Florent Schmitt (September 28, 1870 – August 17, 1958) is one of the most fascinating French composers active in the first half of the 20th century. A Lorrainer, born in Meurthe-et-Moselle, Schmitt originally took music lessons in Nancy with the local composer Gustave Sandré. At the age of 19, he entered the Paris Conservatory, and studied composition with Gabriel Fauré, Jules Massenet, Théodore Dubois, and Albert Lavignac. In 1900, he won the prestigious Prix de Rome.
In addition to composing, Schmitt was very active in the music scene of Paris. From 1929 to 1939, he worked as a music critic for Le Temps, in which role he created considerable controversy; later, he became the director of Lyon Conservatory. Schmitt was also a decorated citizen of France, a member of l’Institute, and a recipient of Légion d’honneur. Being a good friend of the youthful Igor Stravinsky in the early 1900s, the two unfortunately had a falling out in later years.
During the first four decades of the 20th century, works by Schmitt were often performed. Afterwards, despite that his compositions had fallen into comparative neglect, Schmitt continued writing music till the end. In 1958, he passed away in Neuilly-sur-Seine, aged 87.
Piano Quintet Op.51 (1908)
A fine pianist himself, Schmitt wrote prolifically and wonderfully for the instrument. He composed 162 pieces for solo piano, as well as 88 for piano duet. Almost none of the piano works is presently available on disc – a lamentable fact that present writers and pianists hope to redress in the near future.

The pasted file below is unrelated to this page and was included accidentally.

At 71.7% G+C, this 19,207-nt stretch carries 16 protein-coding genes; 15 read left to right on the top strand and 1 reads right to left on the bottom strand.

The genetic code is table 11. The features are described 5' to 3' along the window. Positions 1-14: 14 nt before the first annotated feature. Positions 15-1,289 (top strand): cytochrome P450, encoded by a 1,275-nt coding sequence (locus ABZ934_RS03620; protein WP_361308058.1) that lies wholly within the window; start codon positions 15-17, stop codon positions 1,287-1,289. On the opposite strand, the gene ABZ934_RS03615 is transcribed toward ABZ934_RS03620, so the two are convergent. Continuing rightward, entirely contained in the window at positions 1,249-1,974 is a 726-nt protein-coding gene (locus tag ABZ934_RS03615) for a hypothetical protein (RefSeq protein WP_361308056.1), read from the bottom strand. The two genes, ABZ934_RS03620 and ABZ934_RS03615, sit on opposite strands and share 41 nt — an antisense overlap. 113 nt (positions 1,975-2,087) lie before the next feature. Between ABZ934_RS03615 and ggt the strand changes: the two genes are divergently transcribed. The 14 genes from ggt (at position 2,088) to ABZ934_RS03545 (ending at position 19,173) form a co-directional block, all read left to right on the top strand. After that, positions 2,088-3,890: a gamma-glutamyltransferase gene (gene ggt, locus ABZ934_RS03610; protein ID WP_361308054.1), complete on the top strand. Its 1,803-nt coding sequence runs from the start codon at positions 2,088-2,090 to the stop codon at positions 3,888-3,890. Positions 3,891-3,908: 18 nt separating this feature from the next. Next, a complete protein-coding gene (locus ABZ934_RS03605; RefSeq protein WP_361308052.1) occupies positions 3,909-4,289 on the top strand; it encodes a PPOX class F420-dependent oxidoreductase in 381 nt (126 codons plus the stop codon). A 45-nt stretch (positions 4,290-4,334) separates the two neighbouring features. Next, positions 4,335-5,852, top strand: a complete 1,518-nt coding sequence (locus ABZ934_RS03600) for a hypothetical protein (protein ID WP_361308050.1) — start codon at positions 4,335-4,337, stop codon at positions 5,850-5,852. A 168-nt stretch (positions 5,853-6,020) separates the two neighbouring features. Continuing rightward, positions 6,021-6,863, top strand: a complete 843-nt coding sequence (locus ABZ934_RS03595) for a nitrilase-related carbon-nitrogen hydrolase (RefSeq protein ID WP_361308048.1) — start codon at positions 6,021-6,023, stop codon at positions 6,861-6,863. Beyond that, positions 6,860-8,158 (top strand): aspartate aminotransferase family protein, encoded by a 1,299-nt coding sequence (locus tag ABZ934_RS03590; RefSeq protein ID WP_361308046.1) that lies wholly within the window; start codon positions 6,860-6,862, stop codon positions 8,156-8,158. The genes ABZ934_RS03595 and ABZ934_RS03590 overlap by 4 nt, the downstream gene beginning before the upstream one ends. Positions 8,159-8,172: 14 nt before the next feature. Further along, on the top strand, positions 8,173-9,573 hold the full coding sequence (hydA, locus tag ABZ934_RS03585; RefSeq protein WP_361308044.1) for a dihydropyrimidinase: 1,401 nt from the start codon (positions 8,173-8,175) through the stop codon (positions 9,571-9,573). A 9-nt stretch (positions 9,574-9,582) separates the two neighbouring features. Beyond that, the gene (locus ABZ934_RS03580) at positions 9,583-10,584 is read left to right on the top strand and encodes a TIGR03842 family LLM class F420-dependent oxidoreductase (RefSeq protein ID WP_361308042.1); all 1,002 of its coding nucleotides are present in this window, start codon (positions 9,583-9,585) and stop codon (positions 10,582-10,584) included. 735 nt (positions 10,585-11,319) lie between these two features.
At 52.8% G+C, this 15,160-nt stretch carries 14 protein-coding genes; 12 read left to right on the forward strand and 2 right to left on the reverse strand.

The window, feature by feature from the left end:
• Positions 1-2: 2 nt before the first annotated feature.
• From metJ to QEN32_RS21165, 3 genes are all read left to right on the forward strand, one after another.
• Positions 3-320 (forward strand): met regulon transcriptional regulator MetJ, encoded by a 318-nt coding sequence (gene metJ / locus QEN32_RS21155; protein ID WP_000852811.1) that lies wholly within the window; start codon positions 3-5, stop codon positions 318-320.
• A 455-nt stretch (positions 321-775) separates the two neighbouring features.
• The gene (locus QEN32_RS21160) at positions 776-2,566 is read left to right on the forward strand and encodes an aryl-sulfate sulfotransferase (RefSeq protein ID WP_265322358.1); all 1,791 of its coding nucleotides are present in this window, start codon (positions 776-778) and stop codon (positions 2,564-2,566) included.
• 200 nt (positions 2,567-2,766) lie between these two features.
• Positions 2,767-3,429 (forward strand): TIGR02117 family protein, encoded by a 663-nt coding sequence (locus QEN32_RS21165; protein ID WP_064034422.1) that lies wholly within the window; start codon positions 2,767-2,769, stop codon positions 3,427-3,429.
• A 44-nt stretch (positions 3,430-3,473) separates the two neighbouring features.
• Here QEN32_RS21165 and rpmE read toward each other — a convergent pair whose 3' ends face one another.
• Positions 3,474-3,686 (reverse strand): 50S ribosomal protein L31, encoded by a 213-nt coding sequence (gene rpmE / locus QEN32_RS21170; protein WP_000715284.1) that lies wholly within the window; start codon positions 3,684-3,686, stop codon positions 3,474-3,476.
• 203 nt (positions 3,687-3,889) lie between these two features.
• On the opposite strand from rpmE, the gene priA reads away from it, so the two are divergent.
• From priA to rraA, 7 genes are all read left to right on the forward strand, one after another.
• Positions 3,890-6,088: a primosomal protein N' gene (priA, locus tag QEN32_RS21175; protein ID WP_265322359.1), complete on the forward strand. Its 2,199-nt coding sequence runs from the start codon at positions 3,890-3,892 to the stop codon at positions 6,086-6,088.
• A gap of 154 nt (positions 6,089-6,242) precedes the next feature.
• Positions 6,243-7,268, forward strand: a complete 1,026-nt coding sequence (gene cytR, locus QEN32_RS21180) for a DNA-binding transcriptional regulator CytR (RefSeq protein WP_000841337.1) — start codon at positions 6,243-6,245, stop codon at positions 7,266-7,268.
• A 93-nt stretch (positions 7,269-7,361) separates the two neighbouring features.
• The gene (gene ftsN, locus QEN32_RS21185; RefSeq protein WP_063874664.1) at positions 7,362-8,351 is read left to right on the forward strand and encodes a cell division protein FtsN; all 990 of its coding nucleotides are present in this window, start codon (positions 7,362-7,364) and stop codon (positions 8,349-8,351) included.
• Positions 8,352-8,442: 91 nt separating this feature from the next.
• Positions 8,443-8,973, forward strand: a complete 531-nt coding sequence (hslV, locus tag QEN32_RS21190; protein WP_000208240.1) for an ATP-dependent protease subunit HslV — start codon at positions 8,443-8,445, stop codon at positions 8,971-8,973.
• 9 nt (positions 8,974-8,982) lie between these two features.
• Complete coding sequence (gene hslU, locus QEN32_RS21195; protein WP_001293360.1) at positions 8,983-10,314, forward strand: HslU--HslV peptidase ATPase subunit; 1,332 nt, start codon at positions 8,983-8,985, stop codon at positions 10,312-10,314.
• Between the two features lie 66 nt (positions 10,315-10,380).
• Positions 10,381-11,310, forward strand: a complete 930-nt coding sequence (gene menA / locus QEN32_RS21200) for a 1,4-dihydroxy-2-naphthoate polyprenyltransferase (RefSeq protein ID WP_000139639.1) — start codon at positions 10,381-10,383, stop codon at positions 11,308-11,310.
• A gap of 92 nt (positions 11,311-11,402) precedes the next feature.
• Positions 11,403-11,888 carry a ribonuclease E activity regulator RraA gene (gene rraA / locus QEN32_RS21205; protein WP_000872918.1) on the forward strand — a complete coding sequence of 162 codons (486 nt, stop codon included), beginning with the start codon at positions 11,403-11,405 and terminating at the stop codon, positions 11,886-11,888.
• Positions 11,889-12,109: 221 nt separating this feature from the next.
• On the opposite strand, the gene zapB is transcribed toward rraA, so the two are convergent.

Being a sophisticated composer, Schmitt was able to write stylistically and create convincing works in different styles. The early Soirs, Op. 5 was a representative of an emerging personal style, based upon the heritage provided by his teachers Massenet and Fauré. Reflets d’Allemagne, Feuillets de voyage, and Trois valses nocturnes were delightful models of the fashionable salon style of Moszkowski and Chabrier, with unexpected turns of phrases, which “made the genre even better”. Other pieces such as Glas, Feuilles mortes and Sur un vieux petit cimetière showed a strong desire for Impressionist exploration. Ravel once stated that just after the turn of the century, he had thought it was impossible to write convincingly for the piano any more, until he heard Schmitt’s Lucioles, Op. 23/2 – and wrote his own Jeux d’eau as a direct result.
La Tragedie de Salome Op.50 (1907)
Today, there is an increasing coverage of works by Schmitt on CD. Best samples include Psalm 47, the symphonic poem La Tragedie de Salomé, the Piano Quintet in B minor, and Trois Rapsodies for two pianos.
Florent Schmitt: Quartuor de Flutes, Op. 106, III “Lent”
Florent Schmitt: Psaume XLVII, Part II
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